Egypt delays trial of 240-day hunger striker
Court ignores plea from lawyer of Mohamed Soltan, a dual US-Egyptian citizen, whose health remains critical.
An Egyptian court has once again extended the detention of Mohamed Soltan, who has been on hunger strike for nearly 240 days, and whose protracted pre-trial detention reflects the plight of hundreds of detainees.
Cairo’s Criminal Court on Tuesday postponed the trial of Soltan, a dual Egyptian-American citizen, to October 11, overlooking a request by his lawyers to end his detention due to his critical health conditions.
“Unfortunately there is no telling how much longer Soltan’s body will keep going, but he’s determined not to break the strike,” Soltan’s sister Hanaa said, following the court session. “It’s the only means he has to protest the injustice he has been facing for the past thirteen months.”
Soltan was arrested on August 25 last year after participating in a media panel that reported violations committed by Egypt’s security forces during the bloody dispersal of vigils staged by supporters of ousted president Mohamed Morsi.
He is accused of spreading “false information to destabilise the country” and “funding the Rabaa al-Adawiya sit-in”, which the government says harboured “terrorists”.
“He’s either in danger of getting a blood clot, given the fact that he has a blood clotting disorder, or internal bleeding. During the last visitation, he had visible blue spots under his skin indicating internal bleeding,” said Hanaa.
She added that he is being sent to prison doctors or intensive care units, where he is put on IV fluids and then sent back to his solitary confinement cell.
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“He has been pressured, threatened and even kidnapped to scare him into eating. They send him into rooms full of food and fruits in an attempt to photograph him. He was told: Either eat and get better or just stop drinking water and die, so we could all rest,” she said.
Amnesty International condemned the denial of urgently-needed medical care to Soltan. “Denying medical care to someone who is critically ill is not just callous and cruel, but blatantly unlawful,” Hassiba Hadj Sahraoui, Amnesty International’s Deputy Director for the Middle East and North Africa programme, said in a statement issued on September 19.
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“Mohamed Soltan should not have been in jail in the first place, and what he is accused of should not be a criminal offence. Now, the authorities are toying with his life in this manner,” said Sahraoui. “He should be released without delay.”
The case of Soltan is an example of many others who have become victims of a decree issued in September, 2013, permitting the unlimited extension of pre-trial detentions for suspects who may face death penalties or life imprisonment.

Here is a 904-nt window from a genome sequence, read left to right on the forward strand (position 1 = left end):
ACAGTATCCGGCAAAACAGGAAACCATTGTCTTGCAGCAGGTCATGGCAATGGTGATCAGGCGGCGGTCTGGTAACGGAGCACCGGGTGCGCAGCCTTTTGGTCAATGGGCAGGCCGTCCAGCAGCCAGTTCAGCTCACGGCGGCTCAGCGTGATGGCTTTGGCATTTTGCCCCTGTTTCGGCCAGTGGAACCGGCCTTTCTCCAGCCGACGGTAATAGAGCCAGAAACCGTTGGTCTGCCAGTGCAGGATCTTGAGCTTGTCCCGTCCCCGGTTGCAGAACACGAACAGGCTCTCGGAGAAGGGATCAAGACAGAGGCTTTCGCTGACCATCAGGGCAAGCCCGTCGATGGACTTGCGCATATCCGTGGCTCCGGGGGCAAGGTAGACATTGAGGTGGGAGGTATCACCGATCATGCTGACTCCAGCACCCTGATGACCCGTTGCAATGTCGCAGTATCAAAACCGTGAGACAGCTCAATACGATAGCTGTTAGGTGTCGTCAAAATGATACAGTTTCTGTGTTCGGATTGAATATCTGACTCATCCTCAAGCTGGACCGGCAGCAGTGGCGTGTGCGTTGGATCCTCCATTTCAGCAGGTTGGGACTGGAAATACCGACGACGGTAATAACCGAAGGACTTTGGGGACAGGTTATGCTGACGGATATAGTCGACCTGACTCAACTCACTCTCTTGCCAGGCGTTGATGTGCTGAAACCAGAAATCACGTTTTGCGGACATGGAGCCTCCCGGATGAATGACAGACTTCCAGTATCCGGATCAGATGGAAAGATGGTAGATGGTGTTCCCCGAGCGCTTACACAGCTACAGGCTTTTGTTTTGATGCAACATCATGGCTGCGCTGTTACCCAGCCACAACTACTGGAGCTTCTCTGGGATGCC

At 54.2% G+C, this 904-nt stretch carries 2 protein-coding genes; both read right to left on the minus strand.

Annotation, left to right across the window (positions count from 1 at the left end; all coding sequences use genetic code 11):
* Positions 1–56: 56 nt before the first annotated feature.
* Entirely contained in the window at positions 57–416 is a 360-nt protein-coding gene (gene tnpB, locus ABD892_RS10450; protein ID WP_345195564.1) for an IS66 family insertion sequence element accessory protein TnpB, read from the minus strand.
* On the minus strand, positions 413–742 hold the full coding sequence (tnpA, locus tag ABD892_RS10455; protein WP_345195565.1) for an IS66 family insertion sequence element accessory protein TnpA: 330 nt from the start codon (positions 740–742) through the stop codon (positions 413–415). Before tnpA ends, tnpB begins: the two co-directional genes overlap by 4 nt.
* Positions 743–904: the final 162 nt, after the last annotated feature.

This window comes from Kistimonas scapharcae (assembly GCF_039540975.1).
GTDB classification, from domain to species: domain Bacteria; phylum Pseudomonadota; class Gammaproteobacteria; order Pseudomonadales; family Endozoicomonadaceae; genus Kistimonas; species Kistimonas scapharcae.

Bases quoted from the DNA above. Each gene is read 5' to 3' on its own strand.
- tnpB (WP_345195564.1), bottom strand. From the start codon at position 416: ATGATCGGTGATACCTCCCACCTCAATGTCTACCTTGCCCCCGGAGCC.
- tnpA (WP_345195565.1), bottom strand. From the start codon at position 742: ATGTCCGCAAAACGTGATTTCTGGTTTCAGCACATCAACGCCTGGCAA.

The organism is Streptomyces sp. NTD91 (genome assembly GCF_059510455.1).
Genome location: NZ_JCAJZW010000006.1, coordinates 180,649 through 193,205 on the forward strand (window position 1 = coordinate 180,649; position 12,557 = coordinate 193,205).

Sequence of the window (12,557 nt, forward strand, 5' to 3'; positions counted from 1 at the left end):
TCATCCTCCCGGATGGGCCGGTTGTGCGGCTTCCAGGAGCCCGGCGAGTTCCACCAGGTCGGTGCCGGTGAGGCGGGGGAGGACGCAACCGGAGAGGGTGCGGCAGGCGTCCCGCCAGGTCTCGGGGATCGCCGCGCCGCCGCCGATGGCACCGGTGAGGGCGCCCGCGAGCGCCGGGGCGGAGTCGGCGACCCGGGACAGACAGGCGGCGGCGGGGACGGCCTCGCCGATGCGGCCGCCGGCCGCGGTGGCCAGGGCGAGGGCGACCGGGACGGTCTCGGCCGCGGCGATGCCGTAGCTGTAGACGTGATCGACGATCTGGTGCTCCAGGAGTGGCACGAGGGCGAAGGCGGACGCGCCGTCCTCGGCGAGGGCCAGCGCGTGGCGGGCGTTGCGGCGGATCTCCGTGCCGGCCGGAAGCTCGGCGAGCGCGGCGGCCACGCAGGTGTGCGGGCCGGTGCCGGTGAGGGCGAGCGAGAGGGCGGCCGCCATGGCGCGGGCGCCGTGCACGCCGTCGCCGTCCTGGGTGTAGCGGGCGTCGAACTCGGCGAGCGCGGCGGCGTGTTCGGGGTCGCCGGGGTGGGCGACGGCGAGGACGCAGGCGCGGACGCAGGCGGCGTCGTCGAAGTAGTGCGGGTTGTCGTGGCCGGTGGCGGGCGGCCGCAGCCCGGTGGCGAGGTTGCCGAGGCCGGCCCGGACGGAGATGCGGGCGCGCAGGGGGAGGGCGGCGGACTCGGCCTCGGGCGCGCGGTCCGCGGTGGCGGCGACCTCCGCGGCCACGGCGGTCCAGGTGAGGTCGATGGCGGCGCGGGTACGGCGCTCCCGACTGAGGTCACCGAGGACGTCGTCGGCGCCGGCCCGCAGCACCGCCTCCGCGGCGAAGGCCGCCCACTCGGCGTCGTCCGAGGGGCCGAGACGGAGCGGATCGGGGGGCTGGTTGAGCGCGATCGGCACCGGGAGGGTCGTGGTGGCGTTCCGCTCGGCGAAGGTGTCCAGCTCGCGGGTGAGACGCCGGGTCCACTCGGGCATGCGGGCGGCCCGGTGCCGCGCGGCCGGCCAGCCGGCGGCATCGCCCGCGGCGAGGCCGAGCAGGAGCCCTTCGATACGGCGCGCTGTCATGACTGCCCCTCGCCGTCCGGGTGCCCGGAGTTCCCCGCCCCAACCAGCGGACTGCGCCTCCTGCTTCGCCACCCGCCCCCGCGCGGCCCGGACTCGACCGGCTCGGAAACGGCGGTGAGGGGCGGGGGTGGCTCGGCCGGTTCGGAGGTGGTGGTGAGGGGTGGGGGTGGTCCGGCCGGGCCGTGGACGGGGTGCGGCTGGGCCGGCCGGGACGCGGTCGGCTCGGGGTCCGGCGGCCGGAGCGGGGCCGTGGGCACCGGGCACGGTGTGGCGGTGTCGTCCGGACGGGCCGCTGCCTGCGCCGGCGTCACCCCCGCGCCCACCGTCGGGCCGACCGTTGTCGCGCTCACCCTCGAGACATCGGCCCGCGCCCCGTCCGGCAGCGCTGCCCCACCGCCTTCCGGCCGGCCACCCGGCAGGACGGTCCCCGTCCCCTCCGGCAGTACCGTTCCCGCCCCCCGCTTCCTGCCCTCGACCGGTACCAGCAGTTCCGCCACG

Human rights defenders accuse the government of using this decree to muffle activists. Together with a controversial law banning unauthorised protests, young activists, critical of President Abdel Fattah el-Sisi and his administration, were compelled to abandon the streets in fear of punishment.
According to NGOs’ tally, over 41,000 people have been jailed or faced prosecution during the period from Morsi’s unseating on June 30, 2013, to May 14 of this year. Amnesty says more than 16,000 people were jailed.
“We hope and are always optimistic of his release and the release of other hunger strikers itself is a victory for all hunger strikers including him,” Hanaa said.
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Over 100 prisoners have taken part in the campaign, joined by tens of sympathisers outside prison cells, in hope that the government would release largely-young activists who were arbitrarily arrested.
Among those who joined the campaign were Al Jazeera Arabic reporter Abdullah Elshamy, who was released in June after 10 months in jail without charges. Upon his release, al-Shamy ended a hunger strike which he had started in January.
Another participant of the campaign is renowned activist Alaa Abdel-Fattah, who was sentenced in absentia to 15 years in prison. Alaa was released in September pending his retrial for breaching the anti-protest law.
But Soltan, along with the vast majority of detainees in Egyptian prisons, has not received the same attention granted to only a few renowned activists.
In a letter released in November to mark his 26th birthday, Soltan pleaded US President Barrack Obama to intervene.
Describing a painful surgical procedure he underwent in prison, and which was carried out by a fellow inmate due to lack of proper medical care, Soltan said: “Your abandonment of me, an American citizen who worked tirelessly towards your election, and a staunch supporter and defender of your presidency, has left a sting in me that is almost as intense as the sharp pain emanating from my recently sliced arm.”